The elders announced that we would all then process down into the tomb where the martyrs of the Abejas were buried. With music playing—flute, guitar, drums, harp, all hand-made—we solemnly filed out the side of the amphitheater and down some winding stairs. We entered a doorway in the side of the amphitheater, and I suddenly realized the entire structure where we had been worshipping had been built over the tombs of the dead.
We filed inside the tomb—a surprisingly open, empty place, with plaques on the walls naming all those who had died and showing their ages: 40 years, 22 years, 4 years, 1 year, 3 months, unborn. Everyone crowded inside, shoulder to shoulder, dark and light, short and tall, old and young, native and foreign. We stood on the ground where their loved ones had been buried twelve and a half years ago this day.
And then the Abejas asked us to sing.
So we sang. In the dim cement tomb, surrounded by people who did not speak our language we sang: “We shall overcome…we shall overcome…we shall overcome someday. Oh, deep in my heart, I do believe that we shall overcome someday.” Our words echoed back to us faintly, and every person in that room understood. After we left the tomb, I heard one man singing the same song in his native language.
Over the lunch hour, we visited a fair trade coffee cooperative. Then we returned to meet with the council of elders in Acteal. As I looked out at the breathtaking view—majestic mountains, warm sunshine, colorful blossoms, children playing futbol, mothers chatting—I found it so difficult to believe that this place is also the place where such an atrocity took place. How could the soldiers be met with such beauty and still fire their weapons into a crowd of unarmed villagers?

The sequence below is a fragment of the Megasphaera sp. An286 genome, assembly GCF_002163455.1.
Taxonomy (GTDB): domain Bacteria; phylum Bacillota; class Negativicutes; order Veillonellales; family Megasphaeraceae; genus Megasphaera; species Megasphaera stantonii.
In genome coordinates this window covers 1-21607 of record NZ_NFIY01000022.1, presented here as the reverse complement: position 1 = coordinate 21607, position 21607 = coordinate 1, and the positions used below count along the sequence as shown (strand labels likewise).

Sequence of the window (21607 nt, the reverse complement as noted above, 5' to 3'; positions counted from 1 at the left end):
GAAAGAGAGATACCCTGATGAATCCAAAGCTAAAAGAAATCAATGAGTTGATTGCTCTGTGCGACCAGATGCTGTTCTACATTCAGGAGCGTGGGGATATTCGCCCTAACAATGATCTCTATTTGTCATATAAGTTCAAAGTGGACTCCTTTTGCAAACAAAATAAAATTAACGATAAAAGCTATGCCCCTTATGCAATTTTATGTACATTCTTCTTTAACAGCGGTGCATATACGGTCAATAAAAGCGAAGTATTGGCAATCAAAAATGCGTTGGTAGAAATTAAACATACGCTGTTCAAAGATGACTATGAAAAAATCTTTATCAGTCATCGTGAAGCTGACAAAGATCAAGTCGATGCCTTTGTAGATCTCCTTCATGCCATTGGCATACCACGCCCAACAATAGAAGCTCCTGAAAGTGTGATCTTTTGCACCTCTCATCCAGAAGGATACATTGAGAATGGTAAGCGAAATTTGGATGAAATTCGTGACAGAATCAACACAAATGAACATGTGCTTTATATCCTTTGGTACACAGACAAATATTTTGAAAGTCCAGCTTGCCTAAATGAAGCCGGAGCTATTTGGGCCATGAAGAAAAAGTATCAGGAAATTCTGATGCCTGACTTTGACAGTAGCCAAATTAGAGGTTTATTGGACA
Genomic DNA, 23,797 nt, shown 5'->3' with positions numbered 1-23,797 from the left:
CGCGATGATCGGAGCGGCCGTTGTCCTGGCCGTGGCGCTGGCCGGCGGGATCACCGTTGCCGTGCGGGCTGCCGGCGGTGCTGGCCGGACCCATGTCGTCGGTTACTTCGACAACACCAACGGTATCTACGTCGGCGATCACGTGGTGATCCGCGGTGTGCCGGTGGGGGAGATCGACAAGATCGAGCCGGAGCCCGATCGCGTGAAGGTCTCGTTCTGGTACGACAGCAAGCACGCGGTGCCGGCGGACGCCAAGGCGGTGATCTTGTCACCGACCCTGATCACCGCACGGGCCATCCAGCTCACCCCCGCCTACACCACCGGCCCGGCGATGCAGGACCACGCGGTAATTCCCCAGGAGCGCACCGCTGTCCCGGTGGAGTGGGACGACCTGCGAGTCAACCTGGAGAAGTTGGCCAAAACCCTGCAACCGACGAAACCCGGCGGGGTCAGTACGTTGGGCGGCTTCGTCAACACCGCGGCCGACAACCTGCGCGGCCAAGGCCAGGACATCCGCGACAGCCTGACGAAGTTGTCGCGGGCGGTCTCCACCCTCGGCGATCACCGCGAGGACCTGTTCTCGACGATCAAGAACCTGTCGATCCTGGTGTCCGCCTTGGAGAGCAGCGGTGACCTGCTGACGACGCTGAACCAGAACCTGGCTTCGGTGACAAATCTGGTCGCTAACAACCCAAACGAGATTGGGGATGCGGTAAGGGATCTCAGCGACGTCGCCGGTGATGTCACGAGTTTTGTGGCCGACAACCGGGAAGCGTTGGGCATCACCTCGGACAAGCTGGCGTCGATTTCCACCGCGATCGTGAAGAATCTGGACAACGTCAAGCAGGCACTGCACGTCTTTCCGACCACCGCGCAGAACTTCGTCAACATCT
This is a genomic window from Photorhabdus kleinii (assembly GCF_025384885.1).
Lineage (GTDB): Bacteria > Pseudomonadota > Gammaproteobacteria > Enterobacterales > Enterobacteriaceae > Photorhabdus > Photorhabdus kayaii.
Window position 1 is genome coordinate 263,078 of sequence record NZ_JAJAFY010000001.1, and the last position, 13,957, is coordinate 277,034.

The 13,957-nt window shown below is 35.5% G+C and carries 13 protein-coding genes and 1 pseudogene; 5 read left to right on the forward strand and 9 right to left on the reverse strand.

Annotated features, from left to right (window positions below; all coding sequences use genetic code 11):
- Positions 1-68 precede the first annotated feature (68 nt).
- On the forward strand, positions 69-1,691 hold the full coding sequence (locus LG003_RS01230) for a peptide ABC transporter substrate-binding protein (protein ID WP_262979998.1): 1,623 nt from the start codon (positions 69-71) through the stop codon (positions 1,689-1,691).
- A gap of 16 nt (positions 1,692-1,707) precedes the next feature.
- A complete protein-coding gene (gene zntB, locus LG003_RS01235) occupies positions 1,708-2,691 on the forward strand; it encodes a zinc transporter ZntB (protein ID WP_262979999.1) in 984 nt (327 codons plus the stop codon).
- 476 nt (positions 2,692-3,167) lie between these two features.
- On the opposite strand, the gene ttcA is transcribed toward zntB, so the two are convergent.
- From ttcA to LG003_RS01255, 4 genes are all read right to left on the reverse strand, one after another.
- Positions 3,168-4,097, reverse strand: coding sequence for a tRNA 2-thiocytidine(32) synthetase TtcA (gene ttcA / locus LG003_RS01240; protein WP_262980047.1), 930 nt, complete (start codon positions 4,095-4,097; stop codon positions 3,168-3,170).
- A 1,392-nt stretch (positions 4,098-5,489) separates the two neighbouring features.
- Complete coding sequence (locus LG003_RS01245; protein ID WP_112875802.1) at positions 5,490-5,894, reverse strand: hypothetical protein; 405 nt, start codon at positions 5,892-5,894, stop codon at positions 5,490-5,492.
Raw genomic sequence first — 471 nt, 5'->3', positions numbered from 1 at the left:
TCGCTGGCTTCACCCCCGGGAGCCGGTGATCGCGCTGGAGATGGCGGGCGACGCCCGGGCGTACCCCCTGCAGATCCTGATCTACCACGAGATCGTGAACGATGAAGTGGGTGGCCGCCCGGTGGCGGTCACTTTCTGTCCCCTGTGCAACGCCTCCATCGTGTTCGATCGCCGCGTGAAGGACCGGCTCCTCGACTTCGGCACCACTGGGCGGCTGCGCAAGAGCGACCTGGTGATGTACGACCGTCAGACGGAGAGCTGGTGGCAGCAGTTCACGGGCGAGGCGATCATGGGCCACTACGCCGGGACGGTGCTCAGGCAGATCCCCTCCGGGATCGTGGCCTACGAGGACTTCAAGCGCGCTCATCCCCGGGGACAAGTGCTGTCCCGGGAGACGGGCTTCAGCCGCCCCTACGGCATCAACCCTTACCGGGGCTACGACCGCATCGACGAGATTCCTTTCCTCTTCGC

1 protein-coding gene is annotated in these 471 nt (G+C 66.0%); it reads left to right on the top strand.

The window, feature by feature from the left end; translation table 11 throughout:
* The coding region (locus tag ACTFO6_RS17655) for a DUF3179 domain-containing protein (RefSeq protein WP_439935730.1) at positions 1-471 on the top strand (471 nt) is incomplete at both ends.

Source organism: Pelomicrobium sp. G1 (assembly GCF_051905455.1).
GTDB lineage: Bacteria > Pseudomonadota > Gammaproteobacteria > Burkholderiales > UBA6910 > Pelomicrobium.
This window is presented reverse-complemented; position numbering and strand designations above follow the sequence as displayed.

The village elders met with us in their administrative building, as they have met with many foreign groups who wish to hear their words. I will tell you the words they left us with:
One of the catechists who was killed had a dream before he died. He told us that he dreamed something beautiful was going to happen in Acteal. He saw many kinds of cultivations growing here, all kinds—corn, squash, beans, fruits. And now people come to Acteal from all over, like a garden of many cultivations, taking our message and spreading it to the world. In coming here, you fulfill our brother’s dream, because Acteal is for everyone. It is a beautiful thing.